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“What has happened in the past will happen again. This is because Markets are driven by humans and human nature never changes.”

Now, markets are primarily driven by two emotions — greed and fear.

When the market is greedy, you get an uptrend.

When the market is fearful, you get a downtrend.

And when the market is undecided, you get a consolidation or range markets.

The stock market correlates closely with the growth of the GDP. All the companies in the S&P BSE 500 Index are a good reflection of the economy, even though some large private companies are not in the index. The index is compiled of a diverse mix of industries such as finance, technology, and consumer.

The never-ending fight between market technicians and fundamental analysts has a new player Quantitative analysts or as we refer them as ‘THE QUANTS”.

Each analytical theory has merits and flaws, obscure concepts that lack empirical evidence to prove or disprove the theories, and yet each also has universally accepted principles that have stood the test of time as well as history.

Each type of stock analysis is so utterly unique from the other that it is extremely rare to see any analyst who incorporates all three into their analytics. Yet logic and common sense should dictate that coalescence of all three would substantially improve stock analysis for all Market Participant Groups.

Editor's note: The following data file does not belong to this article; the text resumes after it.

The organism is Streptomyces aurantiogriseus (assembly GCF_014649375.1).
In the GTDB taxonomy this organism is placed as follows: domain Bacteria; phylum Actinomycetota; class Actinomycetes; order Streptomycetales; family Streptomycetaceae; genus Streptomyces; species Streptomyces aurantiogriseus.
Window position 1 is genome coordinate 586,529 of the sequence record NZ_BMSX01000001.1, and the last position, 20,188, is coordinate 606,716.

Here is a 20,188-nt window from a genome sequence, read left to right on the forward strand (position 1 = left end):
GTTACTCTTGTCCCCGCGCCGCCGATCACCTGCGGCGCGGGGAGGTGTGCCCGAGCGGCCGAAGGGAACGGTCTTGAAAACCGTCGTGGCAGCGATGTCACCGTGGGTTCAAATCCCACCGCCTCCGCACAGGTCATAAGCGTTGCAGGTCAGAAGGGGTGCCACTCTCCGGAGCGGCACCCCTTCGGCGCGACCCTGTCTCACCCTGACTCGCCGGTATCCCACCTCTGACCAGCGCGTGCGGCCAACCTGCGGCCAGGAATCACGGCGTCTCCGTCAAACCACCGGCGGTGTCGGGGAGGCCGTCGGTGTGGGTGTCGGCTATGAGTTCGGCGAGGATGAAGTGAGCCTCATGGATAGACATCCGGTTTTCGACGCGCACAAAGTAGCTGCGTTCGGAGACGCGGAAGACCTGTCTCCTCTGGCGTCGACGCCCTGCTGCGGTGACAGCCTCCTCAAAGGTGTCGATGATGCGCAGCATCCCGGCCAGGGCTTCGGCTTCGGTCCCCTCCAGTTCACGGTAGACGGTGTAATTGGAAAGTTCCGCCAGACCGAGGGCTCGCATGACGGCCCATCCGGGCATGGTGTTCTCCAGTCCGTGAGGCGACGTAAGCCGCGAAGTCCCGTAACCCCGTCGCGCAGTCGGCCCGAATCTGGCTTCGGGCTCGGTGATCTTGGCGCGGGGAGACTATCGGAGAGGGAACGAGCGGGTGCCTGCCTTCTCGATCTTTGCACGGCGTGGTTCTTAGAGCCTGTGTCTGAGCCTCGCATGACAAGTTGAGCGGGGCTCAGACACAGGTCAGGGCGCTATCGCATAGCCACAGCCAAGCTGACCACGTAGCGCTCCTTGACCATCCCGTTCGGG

Fundamental, Technical, and Quantitative Analysis are separated by a great divide in use, interpretation, acceptance, and popularity. All three analyses are actively used by different Market Participant Groups yet not one dominates with consistent success over time for all groups.


Technical analysis is a form of market analysis based on historic price patterns. The basic assumption of technical analysis is, that human behaviour does not change over time, and thus similar historic market behaviour will lead to similar future behaviour. Technical analysis is a predictive form of analysis, a technical analyst will try to estimate what the market might most probably do over the next period of time.


Technical analysis is using indicators and patterns. Some of these tools have been around for a couple of hundred years, e.g. candlestick patterns defined in Japan in the 17th century.  Technical analysis also uses highly subjective graphical tools, like trend lines, support&resistance levels, head and shoulder patterns, Fibonacci numbers and more obscure tools like Elliot waves.



When using fundamental analysis to make investing decisions, in most cases you are most likely planning on buying and holding that investment for the long term. Why? Because the underlying pieces of information that are analyzed are factors that indicate longer-term values.

Among the many pieces of information analyzed when using fundamental analysis on a company are: